Inflation Targeting in the United States?
AbstractThe paper begins by tracing the origins of the case for inflation targeting in postwar US monetary history. It describes five aspects of inflation targeting practiced implicitly by the Greenspan Fed. It argues that (1) low long run inflation should be an explicit priority for monetary policy, (2) as a practical matter it is not desirable for the Fed to vary its short run inflation target (3) strict inflation targeting can be regarded as effcient constrained countercyclical stabilization policy. Finally, the paper suggests that the Fed publicly acknowledge its implicit priority for low long run inflation, that Congress recognize that priority, and that in return representatives of the FOMC consider participating in a monetary policy forum to better inform the public and congressional oversight committees about current monetary policy.
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Bibliographic InfoPaper provided by National Bureau of Economic Research, Inc in its series NBER Working Papers with number 9981.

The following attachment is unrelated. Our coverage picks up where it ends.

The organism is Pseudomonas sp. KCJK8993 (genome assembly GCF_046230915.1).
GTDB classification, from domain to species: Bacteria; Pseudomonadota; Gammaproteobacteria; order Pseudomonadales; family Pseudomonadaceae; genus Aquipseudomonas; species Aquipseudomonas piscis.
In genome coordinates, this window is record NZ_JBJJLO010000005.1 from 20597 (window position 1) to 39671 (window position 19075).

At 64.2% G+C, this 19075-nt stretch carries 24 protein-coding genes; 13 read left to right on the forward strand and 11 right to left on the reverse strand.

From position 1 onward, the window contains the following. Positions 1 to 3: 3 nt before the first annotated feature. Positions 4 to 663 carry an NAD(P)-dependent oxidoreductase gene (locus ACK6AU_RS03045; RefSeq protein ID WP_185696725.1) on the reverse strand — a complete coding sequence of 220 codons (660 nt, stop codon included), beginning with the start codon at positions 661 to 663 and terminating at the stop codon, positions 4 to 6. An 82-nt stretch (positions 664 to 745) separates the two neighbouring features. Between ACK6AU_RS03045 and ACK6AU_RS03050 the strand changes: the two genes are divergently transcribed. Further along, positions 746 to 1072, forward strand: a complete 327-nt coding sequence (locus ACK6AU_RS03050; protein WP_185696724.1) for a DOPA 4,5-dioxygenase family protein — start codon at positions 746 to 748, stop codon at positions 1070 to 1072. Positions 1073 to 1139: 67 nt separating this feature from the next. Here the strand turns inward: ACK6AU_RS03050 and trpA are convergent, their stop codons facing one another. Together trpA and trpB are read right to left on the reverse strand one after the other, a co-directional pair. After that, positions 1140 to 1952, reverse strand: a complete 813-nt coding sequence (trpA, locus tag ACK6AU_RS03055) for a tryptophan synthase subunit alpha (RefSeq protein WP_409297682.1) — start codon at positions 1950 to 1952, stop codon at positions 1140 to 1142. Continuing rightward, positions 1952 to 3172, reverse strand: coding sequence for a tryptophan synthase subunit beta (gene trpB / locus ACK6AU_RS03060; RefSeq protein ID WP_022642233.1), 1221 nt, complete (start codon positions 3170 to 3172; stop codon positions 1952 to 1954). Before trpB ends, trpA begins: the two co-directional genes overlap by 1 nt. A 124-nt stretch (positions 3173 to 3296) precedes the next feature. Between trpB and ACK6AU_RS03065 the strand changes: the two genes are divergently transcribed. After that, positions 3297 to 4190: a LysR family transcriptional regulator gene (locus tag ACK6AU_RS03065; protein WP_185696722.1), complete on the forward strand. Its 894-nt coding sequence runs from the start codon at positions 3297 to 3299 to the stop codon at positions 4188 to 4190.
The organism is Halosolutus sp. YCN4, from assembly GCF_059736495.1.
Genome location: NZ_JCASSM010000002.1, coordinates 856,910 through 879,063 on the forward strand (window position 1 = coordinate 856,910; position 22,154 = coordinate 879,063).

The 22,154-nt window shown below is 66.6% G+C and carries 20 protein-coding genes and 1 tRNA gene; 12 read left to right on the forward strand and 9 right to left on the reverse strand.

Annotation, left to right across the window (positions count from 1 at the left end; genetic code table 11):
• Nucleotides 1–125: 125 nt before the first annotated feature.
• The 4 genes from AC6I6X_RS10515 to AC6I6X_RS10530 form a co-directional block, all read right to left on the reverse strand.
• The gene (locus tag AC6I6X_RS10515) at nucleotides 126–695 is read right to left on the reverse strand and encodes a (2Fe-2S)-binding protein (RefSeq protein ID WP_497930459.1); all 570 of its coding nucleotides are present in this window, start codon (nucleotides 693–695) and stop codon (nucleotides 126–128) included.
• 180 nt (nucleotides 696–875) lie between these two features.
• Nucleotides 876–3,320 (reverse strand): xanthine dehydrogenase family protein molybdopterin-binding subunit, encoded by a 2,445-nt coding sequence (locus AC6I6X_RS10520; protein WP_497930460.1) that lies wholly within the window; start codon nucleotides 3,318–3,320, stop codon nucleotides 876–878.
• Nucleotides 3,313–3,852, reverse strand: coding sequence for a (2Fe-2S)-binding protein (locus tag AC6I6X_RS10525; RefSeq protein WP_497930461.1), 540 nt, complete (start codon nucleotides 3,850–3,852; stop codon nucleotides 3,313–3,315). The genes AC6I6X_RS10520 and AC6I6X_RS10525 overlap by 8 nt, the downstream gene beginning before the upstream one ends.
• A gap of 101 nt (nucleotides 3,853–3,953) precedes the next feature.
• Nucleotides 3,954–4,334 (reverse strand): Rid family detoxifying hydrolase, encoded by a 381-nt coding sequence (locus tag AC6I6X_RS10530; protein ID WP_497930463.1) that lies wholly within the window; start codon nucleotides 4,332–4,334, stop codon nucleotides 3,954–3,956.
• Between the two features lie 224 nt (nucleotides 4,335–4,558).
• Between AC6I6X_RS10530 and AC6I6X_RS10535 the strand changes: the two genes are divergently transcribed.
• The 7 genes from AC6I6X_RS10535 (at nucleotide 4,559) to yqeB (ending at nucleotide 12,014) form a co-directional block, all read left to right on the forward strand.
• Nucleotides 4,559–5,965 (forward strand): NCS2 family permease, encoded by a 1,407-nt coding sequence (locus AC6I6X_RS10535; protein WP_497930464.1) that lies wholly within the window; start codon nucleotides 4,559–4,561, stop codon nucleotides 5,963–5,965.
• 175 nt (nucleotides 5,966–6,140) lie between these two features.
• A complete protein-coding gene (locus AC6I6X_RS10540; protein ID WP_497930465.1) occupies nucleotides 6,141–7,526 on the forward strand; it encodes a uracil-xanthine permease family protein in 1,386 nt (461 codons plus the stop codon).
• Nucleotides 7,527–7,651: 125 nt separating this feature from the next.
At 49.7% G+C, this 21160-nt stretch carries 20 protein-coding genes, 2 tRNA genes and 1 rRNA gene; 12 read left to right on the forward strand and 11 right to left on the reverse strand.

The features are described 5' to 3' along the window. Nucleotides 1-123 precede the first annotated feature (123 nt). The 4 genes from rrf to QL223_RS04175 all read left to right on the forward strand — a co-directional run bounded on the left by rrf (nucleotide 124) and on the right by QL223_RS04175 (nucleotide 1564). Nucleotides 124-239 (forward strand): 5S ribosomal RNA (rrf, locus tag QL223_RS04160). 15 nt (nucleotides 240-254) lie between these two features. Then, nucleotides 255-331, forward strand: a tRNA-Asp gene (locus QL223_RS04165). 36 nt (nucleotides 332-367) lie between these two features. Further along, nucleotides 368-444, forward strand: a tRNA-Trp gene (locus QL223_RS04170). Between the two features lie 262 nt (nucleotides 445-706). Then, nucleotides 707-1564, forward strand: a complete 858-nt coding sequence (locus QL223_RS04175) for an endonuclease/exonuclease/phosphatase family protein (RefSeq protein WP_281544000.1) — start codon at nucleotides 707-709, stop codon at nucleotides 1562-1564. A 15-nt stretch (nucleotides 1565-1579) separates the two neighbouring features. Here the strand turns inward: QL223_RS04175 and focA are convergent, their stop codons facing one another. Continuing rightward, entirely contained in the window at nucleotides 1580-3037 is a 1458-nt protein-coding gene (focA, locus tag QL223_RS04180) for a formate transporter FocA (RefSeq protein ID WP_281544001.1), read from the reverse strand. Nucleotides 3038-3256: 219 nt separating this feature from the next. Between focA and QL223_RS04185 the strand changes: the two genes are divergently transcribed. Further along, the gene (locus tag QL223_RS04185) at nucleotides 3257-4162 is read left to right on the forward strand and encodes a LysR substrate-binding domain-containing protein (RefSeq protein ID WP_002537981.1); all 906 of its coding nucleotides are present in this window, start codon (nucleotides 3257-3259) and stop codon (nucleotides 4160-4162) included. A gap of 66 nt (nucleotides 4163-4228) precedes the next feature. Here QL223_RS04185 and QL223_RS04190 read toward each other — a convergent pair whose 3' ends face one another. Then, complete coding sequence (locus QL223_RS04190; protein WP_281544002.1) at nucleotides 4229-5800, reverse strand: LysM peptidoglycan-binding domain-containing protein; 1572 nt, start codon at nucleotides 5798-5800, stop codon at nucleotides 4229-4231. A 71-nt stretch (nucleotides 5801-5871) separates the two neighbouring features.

Date of creation: Sep 2003
Date of revision:
Publication status: published as Marvin Goodfriend. "Inflation Targeting in the United States?," in Ben S. Bernanke and Michael Woodford, editors, "The Inflation-Targeting Debate" University of Chicago Press (2005)
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Other versions of this item:
- E3 - Macroeconomics and Monetary Economics - - Prices, Business Fluctuations, and Cycles
- E4 - Macroeconomics and Monetary Economics - - Money and Interest Rates
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- Marvin Goodfriend & Robert G. King, 1998.
"The new neoclassical synthesis and the role of monetary policy,"
98-05, Federal Reserve Bank of Richmond.
- Marvin Goodfriend & Robert King, 1997. "The New Neoclassical Synthesis and the Role of Monetary Policy," NBER Chapters, in: NBER Macroeconomics Annual 1997, Volume 12, pages 231-296 National Bureau of Economic Research, Inc.
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